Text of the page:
February 17, 2019
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On Valentine's Day, gay couples to sue Japanese government for right to marry

Tokyo, Feb 6 (EFE).- A group of 13 same-sex couples in Japan will file cases against the Japanese government on Valentine's Day to seek legal recognition of their right to get married - something no Asian country has done so far.

On a day when lovers celebrate their love, the couples will approach the courts in the cities of Tokyo, Osaka, Sapporo and Nagoya, alleging that the government was denying them constitutional right to wed.

"We are not asking for anything special, nothing more than what other couples enjoy," Kristina Baumann told EFE.

Braumann, who is from Germany, and her Japanese partner Ai Nakajima have joined 12 other couples to file the cases on Feb. 14.

In December last year, Baumann and Nakajima unsuccessfully sought to register their marriage in Yokohama, the place where they currently reside, after having tied the knot in Germany.

The two women met in 2011 in the European country, where they lived together as partners from 2016, before wedding in September 2018.

They moved to Japan - a country that has legalized gay sex but doesn't allow same-sex people to marry.

After arriving in Japan, they presented their marriage certificate to the administration - a usual procedure for marriages held abroad - despite knowing it could be turned down.

"We wanted to try it anyway," said Baumann, who has been living in Japan on a student visa, but fears he would be forced to leave the country after it expires.

Since Japanese law does not recognize unions between people of the same sex, the two women cannot claim any of the legal benefits of being married, among them a spouse visa for Baumann.

"We are very happy to live here, but our future is not secure. We do not know when the visa will be rejected or will expire," said Nakajima.

"We cannot make plans for the future like a normal couple would."

The other plaintiffs too are in similar situations, faced with a certain inequality that prevents them from planning future, with each one with different motivations for filing their cases.

"Some of them are raising a child together, some are looking for social acceptance, while others are concerned about acquiring a house together or inherit the property of the other after death," said lawyer Kato Takeharu, who, along with a group of other advocates in the northern city of Sapporo, are counsel to five of these couples.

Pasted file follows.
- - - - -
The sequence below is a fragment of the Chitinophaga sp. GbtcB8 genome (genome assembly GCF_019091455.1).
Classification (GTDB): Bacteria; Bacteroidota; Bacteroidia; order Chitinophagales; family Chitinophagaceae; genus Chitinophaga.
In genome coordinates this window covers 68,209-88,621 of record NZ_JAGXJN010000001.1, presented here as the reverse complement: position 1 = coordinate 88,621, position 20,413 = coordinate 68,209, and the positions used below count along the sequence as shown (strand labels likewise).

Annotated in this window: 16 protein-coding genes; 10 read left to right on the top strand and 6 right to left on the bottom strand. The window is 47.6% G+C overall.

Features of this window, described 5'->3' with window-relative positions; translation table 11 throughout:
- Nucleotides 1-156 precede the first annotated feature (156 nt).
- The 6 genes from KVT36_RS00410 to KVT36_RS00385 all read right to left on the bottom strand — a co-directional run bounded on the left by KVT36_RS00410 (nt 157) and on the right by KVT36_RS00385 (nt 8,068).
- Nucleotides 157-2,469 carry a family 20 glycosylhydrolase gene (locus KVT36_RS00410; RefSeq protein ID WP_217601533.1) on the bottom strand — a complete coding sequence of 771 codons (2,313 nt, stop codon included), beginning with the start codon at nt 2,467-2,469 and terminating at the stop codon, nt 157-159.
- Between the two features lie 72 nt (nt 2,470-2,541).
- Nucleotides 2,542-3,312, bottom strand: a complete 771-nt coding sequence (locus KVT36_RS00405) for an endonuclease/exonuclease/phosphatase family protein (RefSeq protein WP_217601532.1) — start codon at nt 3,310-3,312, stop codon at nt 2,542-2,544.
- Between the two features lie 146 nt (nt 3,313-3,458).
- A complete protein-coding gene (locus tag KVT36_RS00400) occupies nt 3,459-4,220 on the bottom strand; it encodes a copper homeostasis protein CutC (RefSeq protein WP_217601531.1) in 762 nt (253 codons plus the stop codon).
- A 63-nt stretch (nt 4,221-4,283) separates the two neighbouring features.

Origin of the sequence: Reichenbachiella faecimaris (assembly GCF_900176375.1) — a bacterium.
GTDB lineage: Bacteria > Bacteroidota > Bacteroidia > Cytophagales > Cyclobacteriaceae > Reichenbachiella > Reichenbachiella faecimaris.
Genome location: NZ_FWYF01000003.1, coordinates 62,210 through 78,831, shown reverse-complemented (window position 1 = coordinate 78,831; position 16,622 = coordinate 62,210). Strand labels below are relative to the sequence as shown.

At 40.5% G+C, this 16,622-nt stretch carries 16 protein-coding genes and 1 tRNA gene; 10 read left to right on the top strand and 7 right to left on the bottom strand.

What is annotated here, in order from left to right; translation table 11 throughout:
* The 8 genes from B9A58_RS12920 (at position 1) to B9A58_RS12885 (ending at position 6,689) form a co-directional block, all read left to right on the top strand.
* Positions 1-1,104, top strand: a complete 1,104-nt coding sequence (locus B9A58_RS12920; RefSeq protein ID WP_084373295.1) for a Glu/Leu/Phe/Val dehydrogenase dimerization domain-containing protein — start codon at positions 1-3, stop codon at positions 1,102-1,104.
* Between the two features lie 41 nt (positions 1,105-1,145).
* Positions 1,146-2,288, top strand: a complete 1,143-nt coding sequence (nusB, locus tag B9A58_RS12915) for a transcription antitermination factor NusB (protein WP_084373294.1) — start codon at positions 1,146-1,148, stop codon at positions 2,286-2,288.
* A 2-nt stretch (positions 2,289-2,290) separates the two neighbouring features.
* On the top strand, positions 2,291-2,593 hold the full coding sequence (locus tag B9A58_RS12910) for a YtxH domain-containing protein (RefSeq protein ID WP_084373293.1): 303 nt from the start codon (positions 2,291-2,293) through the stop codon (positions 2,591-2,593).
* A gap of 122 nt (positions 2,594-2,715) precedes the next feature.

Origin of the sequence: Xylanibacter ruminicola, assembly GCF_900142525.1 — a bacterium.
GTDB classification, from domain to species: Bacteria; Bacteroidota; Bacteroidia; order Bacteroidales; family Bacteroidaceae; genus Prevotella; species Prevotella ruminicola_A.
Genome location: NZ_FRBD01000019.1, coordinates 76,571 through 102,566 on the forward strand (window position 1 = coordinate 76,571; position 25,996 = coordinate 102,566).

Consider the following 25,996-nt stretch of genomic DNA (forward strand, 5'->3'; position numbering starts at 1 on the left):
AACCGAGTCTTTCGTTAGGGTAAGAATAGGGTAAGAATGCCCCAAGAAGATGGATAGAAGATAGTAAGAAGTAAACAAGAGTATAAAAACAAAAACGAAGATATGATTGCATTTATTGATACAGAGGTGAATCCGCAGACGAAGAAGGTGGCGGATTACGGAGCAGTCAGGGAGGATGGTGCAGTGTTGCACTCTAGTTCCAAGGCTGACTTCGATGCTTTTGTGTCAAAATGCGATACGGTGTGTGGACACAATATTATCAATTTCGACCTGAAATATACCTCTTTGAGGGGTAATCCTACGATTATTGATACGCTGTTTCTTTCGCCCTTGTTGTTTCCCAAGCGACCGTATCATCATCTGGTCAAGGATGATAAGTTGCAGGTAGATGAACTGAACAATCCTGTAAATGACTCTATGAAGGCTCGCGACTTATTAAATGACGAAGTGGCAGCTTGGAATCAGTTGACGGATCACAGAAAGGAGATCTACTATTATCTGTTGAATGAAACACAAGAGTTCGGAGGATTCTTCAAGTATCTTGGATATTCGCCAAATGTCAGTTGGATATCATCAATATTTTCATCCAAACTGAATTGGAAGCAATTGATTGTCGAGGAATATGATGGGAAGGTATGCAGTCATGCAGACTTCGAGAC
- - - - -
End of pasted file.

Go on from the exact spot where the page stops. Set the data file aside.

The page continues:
The lawsuit is being coordinated by a team of more than 50 lawyers, among them Takeharu, who are inspired by the landmark Obergefell vs Hodges case in the United States that resulted in the legalization of same sex marriages in 2015.

This group of Japanese lawyers wants the government to legally recognize same-sex unions, a process they estimate could take at least five years.

"The suit will be specific about how the rights of these same-sex couples are being violated because of their marriage not being recognized," said Takeharu.

Article 24 of the Japanese Constitution defines marriage as a union "based only on the mutual consent of both sexes," which, according to these lawyers, presents doubts about the possibility of the text banning homosexual unions.

With this argument, they also reject the justification offered by several members of the Dieta, the Japanese parliament, who claim legalization of same-sex marriages would be "unconstitutional."

A study by advertising firm Dentsu in January revealed that 78 percent of Japanese people between 20 and 60 years were supportive of same sex unions, underlining a growing interest in Japanese society about the legal situation of LGBT people.

In the survey, published by Asahi newspaper, 8.9 percent of the 60,000 people questioned identified themselves as a part of the sexual minority.

"I hope discrimination in Japan ends and everyone can marry whomever they want," said Baumann, while also underlining the difficulty of building a relationship in these circumstances.

"I only want to live with her like other couples do in my country," said her partner.

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